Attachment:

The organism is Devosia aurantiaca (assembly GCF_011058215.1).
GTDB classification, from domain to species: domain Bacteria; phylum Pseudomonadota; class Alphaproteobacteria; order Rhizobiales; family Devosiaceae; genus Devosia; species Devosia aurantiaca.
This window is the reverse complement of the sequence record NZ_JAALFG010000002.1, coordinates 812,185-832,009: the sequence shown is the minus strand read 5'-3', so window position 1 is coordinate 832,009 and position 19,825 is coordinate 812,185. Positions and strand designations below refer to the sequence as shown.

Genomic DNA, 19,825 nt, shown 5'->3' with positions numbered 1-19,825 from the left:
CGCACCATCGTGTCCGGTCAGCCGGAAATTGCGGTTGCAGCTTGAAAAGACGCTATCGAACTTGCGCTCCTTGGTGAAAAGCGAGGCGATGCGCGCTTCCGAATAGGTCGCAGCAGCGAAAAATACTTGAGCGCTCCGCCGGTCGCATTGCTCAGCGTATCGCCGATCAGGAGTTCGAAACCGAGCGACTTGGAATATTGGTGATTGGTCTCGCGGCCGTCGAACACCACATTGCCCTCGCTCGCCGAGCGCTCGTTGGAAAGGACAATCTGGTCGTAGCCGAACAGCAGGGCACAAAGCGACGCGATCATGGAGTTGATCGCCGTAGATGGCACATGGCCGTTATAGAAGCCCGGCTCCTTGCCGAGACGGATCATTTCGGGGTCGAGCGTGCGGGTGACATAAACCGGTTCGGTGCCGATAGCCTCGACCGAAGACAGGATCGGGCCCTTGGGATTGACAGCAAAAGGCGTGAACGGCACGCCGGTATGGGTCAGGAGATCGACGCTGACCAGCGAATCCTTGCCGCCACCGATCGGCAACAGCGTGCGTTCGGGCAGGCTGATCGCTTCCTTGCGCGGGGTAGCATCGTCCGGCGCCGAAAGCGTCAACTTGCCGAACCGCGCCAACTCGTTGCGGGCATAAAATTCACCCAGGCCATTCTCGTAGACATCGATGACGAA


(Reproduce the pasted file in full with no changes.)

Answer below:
The organism is Devosia aurantiaca (assembly GCF_011058215.1).
GTDB classification, from domain to species: domain Bacteria; phylum Pseudomonadota; class Alphaproteobacteria; order Rhizobiales; family Devosiaceae; genus Devosia; species Devosia aurantiaca.
This window is the reverse complement of the sequence record NZ_JAALFG010000002.1, coordinates 812,185-832,009: the sequence shown is the minus strand read 5'-3', so window position 1 is coordinate 832,009 and position 19,825 is coordinate 812,185. Positions and strand designations below refer to the sequence as shown.

Genomic DNA, 19,825 nt, shown 5'->3' with positions numbered 1-19,825 from the left:
CGCACCATCGTGTCCGGTCAGCCGGAAATTGCGGTTGCAGCTTGAAAAGACGCTATCGAACTTGCGCTCCTTGGTGAAAAGCGAGGCGATGCGCGCTTCCGAATAGGTCGCAGCAGCGAAAAATACTTGAGCGCTCCGCCGGTCGCATTGCTCAGCGTATCGCCGATCAGGAGTTCGAAACCGAGCGACTTGGAATATTGGTGATTGGTCTCGCGGCCGTCGAACACCACATTGCCCTCGCTCGCCGAGCGCTCGTTGGAAAGGACAATCTGGTCGTAGCCGAACAGCAGGGCACAAAGCGACGCGATCATGGAGTTGATCGCCGTAGATGGCACATGGCCGTTATAGAAGCCCGGCTCCTTGCCGAGACGGATCATTTCGGGGTCGAGCGTGCGGGTGACATAAACCGGTTCGGTGCCGATAGCCTCGACCGAAGACAGGATCGGGCCCTTGGGATTGACAGCAAAAGGCGTGAACGGCACGCCGGTATGGGTCAGGAGATCGACGCTGACCAGCGAATCCTTGCCGCCACCGATCGGCAACAGCGTGCGTTCGGGCAGGCTGATCGCTTCCTTGCGCGGGGTAGCATCGTCCGGCGCCGAAAGCGTCAACTTGCCGAACCGCGCCAACTCGTTGCGGGCATAAAATTCACCCAGGCCATTCTCGTAGACATCGATGACGAA